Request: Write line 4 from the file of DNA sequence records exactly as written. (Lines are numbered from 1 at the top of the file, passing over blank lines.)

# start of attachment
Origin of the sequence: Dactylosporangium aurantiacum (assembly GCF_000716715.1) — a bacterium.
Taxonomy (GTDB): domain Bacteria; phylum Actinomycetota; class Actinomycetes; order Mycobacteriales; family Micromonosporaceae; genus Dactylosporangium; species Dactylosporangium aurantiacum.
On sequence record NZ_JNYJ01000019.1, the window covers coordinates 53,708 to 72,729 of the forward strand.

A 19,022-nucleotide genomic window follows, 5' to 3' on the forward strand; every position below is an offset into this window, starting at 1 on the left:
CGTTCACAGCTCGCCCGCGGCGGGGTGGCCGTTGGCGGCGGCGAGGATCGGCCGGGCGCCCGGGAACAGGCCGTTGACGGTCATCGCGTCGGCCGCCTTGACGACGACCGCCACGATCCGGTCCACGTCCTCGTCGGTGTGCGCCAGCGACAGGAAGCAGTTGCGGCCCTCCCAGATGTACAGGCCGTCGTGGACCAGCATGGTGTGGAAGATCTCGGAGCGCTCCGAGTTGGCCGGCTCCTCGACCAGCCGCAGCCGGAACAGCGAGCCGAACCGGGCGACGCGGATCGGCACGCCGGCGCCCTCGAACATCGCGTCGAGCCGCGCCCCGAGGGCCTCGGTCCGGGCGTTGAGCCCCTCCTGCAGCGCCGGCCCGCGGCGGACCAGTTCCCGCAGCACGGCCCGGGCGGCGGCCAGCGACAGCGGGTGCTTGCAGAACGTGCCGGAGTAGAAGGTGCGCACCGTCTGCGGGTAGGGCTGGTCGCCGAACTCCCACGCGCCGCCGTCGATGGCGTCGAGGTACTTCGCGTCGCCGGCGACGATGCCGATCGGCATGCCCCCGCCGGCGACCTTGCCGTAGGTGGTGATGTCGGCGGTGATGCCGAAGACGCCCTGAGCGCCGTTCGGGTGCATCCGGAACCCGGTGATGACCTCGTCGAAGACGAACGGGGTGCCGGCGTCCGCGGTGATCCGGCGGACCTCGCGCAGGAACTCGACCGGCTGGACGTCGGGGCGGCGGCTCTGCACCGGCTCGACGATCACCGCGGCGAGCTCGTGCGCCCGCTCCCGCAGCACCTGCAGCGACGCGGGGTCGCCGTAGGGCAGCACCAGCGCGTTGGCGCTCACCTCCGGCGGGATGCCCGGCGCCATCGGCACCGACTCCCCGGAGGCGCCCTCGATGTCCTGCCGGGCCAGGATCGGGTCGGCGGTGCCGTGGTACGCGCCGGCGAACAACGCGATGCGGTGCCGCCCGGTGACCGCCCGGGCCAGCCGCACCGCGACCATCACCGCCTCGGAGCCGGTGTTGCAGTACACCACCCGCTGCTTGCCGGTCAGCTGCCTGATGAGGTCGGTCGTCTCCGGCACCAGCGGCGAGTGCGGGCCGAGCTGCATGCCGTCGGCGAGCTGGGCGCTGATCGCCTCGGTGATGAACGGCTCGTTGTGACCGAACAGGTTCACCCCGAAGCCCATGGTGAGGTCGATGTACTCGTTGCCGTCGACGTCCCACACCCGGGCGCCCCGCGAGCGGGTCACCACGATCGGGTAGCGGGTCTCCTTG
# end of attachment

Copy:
A 19,022-nucleotide genomic window follows, 5' to 3' on the forward strand; every position below is an offset into this window, starting at 1 on the left: